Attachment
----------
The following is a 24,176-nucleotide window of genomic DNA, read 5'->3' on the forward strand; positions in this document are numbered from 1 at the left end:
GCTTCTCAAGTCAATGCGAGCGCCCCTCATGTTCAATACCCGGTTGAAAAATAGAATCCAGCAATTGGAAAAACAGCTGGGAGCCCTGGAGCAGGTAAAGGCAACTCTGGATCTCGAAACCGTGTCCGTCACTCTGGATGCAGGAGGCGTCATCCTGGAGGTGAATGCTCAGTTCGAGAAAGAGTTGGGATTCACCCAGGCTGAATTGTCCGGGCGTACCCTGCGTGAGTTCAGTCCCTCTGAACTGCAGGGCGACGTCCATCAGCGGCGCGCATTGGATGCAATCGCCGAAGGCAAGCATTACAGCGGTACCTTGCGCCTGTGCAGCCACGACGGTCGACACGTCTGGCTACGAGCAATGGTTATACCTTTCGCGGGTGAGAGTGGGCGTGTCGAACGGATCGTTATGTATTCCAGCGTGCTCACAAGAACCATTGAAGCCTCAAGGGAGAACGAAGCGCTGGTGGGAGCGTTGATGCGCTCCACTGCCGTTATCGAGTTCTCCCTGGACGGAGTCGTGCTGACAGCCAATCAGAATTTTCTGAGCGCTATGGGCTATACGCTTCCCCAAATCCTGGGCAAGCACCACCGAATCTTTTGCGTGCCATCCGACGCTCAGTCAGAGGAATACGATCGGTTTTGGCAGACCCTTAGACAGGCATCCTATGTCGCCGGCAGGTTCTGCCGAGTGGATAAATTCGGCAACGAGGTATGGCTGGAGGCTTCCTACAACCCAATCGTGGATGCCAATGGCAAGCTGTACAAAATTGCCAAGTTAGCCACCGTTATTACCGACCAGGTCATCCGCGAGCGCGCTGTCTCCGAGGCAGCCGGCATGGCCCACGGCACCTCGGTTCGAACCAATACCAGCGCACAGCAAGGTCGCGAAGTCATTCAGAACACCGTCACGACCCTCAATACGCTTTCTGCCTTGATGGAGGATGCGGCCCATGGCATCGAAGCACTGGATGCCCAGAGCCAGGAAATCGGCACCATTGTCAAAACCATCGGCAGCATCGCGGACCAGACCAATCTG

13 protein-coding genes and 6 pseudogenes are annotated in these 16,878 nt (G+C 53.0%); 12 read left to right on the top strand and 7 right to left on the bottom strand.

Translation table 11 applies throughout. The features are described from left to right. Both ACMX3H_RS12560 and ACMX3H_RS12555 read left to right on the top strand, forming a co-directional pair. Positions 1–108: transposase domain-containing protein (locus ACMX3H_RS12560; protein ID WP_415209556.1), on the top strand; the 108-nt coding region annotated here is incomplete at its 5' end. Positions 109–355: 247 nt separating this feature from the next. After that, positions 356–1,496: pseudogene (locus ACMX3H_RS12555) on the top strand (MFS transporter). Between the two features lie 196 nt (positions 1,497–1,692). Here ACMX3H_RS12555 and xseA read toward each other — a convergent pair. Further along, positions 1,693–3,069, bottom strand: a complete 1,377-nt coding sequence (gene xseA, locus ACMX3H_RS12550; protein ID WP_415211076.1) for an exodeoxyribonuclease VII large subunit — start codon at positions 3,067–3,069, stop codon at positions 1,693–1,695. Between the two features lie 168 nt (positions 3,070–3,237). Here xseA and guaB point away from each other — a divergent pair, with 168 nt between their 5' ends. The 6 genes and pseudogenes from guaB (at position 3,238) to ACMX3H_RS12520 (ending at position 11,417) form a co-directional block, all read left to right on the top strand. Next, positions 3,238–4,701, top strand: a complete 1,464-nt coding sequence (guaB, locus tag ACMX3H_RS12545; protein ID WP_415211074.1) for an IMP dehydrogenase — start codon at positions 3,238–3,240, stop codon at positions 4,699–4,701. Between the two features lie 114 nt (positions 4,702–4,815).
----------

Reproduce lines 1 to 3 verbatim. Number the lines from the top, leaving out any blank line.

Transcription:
The following is a 24,176-nucleotide window of genomic DNA, read 5'->3' on the forward strand; positions in this document are numbered from 1 at the left end:
GCTTCTCAAGTCAATGCGAGCGCCCCTCATGTTCAATACCCGGTTGAAAAATAGAATCCAGCAATTGGAAAAACAGCTGGGAGCCCTGGAGCAGGTAAAGGCAACTCTGGATCTCGAAACCGTGTCCGTCACTCTGGATGCAGGAGGCGTCATCCTGGAGGTGAATGCTCAGTTCGAGAAAGAGTTGGGATTCACCCAGGCTGAATTGTCCGGGCGTACCCTGCGTGAGTTCAGTCCCTCTGAACTGCAGGGCGACGTCCATCAGCGGCGCGCATTGGATGCAATCGCCGAAGGCAAGCATTACAGCGGTACCTTGCGCCTGTGCAGCCACGACGGTCGACACGTCTGGCTACGAGCAATGGTTATACCTTTCGCGGGTGAGAGTGGGCGTGTCGAACGGATCGTTATGTATTCCAGCGTGCTCACAAGAACCATTGAAGCCTCAAGGGAGAACGAAGCGCTGGTGGGAGCGTTGATGCGCTCCACTGCCGTTATCGAGTTCTCCCTGGACGGAGTCGTGCTGACAGCCAATCAGAATTTTCTGAGCGCTATGGGCTATACGCTTCCCCAAATCCTGGGCAAGCACCACCGAATCTTTTGCGTGCCATCCGACGCTCAGTCAGAGGAATACGATCGGTTTTGGCAGACCCTTAGACAGGCATCCTATGTCGCCGGCAGGTTCTGCCGAGTGGATAAATTCGGCAACGAGGTATGGCTGGAGGCTTCCTACAACCCAATCGTGGATGCCAATGGCAAGCTGTACAAAATTGCCAAGTTAGCCACCGTTATTACCGACCAGGTCATCCGCGAGCGCGCTGTCTCCGAGGCAGCCGGCATGGCCCACGGCACCTCGGTTCGAACCAATACCAGCGCACAGCAAGGTCGCGAAGTCATTCAGAACACCGTCACGACCCTCAATACGCTTTCTGCCTTGATGGAGGATGCGGCCCATGGCATCGAAGCACTGGATGCCCAGAGCCAGGAAATCGGCACCATTGTCAAAACCATCGGCAGCATCGCGGACCAGACCAATCTG

13 protein-coding genes and 6 pseudogenes are annotated in these 16,878 nt (G+C 53.0%); 12 read left to right on the top strand and 7 right to left on the bottom strand.